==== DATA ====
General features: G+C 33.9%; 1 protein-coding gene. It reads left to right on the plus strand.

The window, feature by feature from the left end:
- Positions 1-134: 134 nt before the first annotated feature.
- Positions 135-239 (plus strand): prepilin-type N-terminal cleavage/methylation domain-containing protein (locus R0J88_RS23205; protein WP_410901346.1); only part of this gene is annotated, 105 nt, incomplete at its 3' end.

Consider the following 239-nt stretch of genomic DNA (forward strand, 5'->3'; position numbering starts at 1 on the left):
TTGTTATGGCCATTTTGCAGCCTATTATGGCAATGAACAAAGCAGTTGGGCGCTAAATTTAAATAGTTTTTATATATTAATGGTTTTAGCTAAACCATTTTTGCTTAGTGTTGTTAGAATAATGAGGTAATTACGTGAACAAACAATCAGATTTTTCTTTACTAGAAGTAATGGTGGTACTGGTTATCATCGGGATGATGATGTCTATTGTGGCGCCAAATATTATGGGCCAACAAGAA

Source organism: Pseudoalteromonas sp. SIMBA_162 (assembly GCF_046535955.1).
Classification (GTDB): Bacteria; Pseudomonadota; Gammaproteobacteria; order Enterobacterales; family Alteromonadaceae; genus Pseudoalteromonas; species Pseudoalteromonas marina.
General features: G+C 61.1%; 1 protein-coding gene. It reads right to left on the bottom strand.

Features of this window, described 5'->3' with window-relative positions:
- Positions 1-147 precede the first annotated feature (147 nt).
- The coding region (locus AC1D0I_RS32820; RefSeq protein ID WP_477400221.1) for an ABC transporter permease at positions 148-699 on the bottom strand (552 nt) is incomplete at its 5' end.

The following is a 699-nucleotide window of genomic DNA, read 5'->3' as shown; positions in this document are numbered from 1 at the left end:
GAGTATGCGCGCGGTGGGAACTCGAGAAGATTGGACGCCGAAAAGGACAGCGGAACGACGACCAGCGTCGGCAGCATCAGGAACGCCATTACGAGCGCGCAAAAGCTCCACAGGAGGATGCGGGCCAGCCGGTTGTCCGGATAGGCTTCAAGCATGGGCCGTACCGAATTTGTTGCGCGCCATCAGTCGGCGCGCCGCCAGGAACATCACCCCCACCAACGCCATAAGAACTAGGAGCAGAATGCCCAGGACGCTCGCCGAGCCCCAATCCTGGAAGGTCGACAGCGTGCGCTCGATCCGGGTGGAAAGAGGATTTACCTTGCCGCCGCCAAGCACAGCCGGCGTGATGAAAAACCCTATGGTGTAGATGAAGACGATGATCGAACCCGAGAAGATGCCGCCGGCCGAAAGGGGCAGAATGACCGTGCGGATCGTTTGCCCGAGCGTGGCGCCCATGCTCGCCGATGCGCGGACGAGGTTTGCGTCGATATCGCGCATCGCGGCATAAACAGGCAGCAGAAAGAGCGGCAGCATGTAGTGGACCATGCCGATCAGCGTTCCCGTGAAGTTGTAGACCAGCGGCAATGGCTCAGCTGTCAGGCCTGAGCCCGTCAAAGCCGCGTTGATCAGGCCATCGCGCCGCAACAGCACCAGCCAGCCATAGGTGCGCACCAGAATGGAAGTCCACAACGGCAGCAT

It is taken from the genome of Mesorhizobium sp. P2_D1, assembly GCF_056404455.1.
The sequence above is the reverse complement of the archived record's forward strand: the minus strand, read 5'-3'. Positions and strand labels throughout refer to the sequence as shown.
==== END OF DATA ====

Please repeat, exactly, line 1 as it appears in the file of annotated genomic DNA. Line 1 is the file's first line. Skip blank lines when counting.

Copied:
General features: G+C 33.9%; 1 protein-coding gene. It reads left to right on the plus strand.